A/C joint injuries0.730.45–1.20314
Fractured clavicles1.600.86–3.0099
Elbow sprains or joint injuries0.450.11–1.8459
Other shoulder/arm/elbow injuries1.220.71–2.11161
Forearm/wrist/hand
Forearm/wrist/hand fractures* 1.431.05–1.95448
Other hand/forearm/wrist injuries0.730.36–1.48149
Trunk/back
Rib and chest wall injuries1.160.75–1.80265
Lumbar and thoracic spine injuries* 0.610.41–0.91550
Other buttock/back/trunk injuries0.650.36–1.16249
Hip/groin/thigh
Groin strains and osteitis pubis* 0.750.58–0.961199
Hamstring strains* 1.521.32–1.732253
Quadriceps strains1.210.93–1.57709
Thigh and hip haematomas0.710.45–1.13360
Other hip/groin/thigh injuries0.700.36–1.38173
Knee~
Knee ACL1.050.68–1.62291
Knee MCL0.870.57–1.31379
Knee PCL0.880.48–1.61172
Knee cartilage0.960.68–1.35517
Patella injuries0.840.37–1.9198
Knee and patella tendon injuries1.160.70–1.93193
Other knee injuries0.670.40–1.13302
Shin/ankle/foot
Ankle sprains or joint injuries1.050.83–1.35922
Calf strains* 1.301.00–1.69653
Achilles tendon injuries* 0.320.12–0.86165
Leg and foot fractures1.190.76–1.86247
Leg and foot stress fractures0.660.41–1.08345
Other leg/foot/ankle injuries0.860.62–1.21570
Medical illness
Medical illnesses1.250.97–1.62708
All injuries1.030.96–1.1013,520

* indicates significance at p ≤ 0.05; Italics indicates significance at p ≤ 0.05 for both number of injuries and missed games; ~ACL, anterior cruciate ligament; MCL, medial collateral ligament; PCL, posterior cruciate ligament.

Table Table 3. Indigenous vs. non-indigenous relative risk of games missed through injury.

Click here to display table

Table 3. Indigenous vs. non-indigenous relative risk of games missed through injury.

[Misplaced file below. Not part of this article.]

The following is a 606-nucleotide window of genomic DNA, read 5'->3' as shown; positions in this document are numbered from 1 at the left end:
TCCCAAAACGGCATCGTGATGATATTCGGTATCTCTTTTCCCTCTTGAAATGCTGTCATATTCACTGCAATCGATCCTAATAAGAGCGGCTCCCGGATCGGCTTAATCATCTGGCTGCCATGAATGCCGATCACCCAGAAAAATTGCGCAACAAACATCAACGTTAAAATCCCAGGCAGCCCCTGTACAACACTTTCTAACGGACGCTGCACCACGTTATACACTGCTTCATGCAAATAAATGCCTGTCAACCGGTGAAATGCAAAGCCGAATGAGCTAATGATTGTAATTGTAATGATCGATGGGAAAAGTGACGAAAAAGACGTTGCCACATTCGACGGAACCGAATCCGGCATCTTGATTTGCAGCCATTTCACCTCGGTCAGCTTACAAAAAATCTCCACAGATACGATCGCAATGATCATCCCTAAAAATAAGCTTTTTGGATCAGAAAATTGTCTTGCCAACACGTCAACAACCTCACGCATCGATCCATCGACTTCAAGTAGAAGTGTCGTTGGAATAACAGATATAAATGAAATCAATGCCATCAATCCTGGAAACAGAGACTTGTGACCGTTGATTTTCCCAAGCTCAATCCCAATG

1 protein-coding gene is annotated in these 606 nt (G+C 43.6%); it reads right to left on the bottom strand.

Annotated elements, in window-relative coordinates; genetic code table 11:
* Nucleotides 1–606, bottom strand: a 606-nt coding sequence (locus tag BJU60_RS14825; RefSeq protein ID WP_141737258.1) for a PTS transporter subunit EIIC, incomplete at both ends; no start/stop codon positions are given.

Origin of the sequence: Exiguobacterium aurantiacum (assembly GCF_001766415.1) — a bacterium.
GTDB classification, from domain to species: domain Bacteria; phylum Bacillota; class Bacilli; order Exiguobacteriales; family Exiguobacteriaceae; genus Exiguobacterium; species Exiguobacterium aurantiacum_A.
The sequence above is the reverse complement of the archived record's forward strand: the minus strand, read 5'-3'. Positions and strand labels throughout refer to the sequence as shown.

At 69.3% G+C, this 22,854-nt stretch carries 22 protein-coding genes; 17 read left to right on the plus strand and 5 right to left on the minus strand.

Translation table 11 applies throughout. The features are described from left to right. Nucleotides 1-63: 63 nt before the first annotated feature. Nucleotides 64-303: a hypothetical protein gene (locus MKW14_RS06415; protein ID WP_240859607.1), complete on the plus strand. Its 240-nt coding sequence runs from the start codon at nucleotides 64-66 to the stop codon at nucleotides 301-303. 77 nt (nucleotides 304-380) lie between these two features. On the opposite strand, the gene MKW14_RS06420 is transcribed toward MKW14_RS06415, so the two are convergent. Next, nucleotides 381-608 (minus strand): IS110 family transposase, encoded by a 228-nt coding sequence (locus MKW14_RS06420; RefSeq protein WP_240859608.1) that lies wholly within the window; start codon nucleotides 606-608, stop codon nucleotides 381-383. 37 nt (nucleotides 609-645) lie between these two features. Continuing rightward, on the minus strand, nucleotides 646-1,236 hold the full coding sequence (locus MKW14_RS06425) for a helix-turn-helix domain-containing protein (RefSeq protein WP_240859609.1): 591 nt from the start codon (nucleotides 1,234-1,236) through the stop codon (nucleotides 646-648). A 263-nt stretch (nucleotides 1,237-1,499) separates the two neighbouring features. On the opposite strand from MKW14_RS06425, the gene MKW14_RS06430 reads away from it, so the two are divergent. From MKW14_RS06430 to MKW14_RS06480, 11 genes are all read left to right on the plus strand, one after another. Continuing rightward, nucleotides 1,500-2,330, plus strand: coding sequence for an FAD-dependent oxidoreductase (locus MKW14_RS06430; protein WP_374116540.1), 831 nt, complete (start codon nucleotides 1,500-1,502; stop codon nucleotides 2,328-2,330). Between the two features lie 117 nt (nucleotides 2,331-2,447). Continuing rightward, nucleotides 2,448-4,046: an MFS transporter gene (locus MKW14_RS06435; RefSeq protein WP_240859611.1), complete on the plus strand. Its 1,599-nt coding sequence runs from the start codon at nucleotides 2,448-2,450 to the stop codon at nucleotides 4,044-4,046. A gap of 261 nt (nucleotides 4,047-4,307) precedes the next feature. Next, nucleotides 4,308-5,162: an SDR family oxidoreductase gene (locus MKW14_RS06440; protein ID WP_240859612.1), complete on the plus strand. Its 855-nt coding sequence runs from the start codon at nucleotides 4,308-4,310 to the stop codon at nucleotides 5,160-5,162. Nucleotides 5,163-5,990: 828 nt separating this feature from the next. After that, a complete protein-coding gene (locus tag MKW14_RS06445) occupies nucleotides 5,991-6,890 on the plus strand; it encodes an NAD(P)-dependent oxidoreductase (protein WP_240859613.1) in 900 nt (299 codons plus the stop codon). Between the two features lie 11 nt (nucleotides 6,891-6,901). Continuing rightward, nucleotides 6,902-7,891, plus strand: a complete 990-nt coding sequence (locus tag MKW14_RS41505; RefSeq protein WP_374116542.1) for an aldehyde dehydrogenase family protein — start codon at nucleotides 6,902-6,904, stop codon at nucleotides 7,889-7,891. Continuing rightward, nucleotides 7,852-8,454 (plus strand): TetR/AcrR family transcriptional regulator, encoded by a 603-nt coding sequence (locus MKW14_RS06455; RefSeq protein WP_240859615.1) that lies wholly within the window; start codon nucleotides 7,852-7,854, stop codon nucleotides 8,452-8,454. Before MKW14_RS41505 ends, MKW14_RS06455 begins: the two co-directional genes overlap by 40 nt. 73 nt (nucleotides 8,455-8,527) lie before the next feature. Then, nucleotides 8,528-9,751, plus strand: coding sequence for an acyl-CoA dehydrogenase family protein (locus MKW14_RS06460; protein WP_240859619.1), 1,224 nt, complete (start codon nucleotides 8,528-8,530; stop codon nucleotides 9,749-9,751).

Body categoryRelative Risk (I compared to NI)95% Confidence Interval
Head/neck
Concussion*0.520.31–0.89
Facial fractures0.970.71–1.33
Neck sprains*0.300.11–0.82
Other head and neck injuries0.640.33–1.25
Shoulder/arm/elbow
Shoulder sprains and dislocations*0.830.70–0.98
A/C joint injuries0.910.68–1.23
Fractured clavicles*1.421.06–1.90
Elbow sprains or joint injuries*0.110.03–0.45
Other shoulder/arm/elbow injuries1.320.99–1.77
Forearm/wrist/hand
Forearm/wrist/hand fractures*1.481.26–1.75
Other hand/forearm/wrist injuries0.820.56–1.19
Trunk/back
Rib and chest wall injuries0.940.67–1.32
Lumbar and thoracic spine injuries* 0.490.39–0.62
Other buttock/back/trunk injuries* 0.470.31–0.72
Hip/groin/thigh
Groin strains and osteitis pubis* 0.650.57–0.75
Hamstring strains* 1.471.36–1.58
Quadriceps strains* 1.341.17–1.55
Thigh and hip haematomas* 0.610.41–0.92
Other hip/groin/thigh injuries0.930.72–1.20
Knee~
Knee ACL* 1.191.07–1.32
Knee MCL* 0.760.60–0.97
Knee PCL0.790.62–1.02
Knee cartilage* 1.201.05–1.37
Patella injuries* 0.610.41–0.91
Knee and patella tendon injuries0.980.74–1.30
Other knee injuries* 0.530.37–0.75
Shin/ankle/foot
Ankle sprains or joint injuries1.090.94–1.25
Calf strains* 1.261.06–1.50
Achilles tendon injuries* 0.370.24–0.57
Leg and foot fractures1.040.87–1.23
Leg and foot stress fractures* 0.750.63–0.89
Other leg/foot/ankle injuries0.920.76–1.11
Medical illness
Medical illnesses0.870.69–1.09
All injuries1.000.97–1.04

* indicates significance at p ≤ 0.05; Italics indicates significance at p ≤ 0.05 for both number of injuries and missed games; ~ACL, anterior cruciate ligament; MCL, medial collateral ligament; PCL, posterior cruciate ligament.

As can be seen from the tables, comparing indigenous AFL players to non-indigenous players, of the 33 categories examined, indigenous players had significantly greater risks of hamstring injuries (RR 1.52, 95% CI 1.32–1.73) and calf strains (RR 1.30, 95% CI 1.00–1.69). Conversely, indigenous players had significantly lower risks of lumbar and thoracic spine injuries (RR 0.61, 95% CI 0.41–0.91), groin strains/osteitis pubis (RR 0.75, 95% CI 0.58–0.96) and Achilles tendon injuries (RR 0.32, 95% CI 0.12–0.86). The results for the injuries listed above were also significant in terms of games missed. There was no difference between overall injury risk (RR 1.03, 95% CI 0.96–1.10) or risk of games missed through injury (RR 1.00, 95% CI 0.97–1.04).

The average injury severity (i.e., the average number of matches missed per new injury) was very similar for indigenous (average of 3.69 games missed per injury) and non-indigenous (average of 3.78 missed games per injury) players. For hamstring injuries specifically, the injury severity was also very similar (3.28 games missed per hamstring injury for indigenous players versus 3.39 for non-indigenous players).

4. Discussion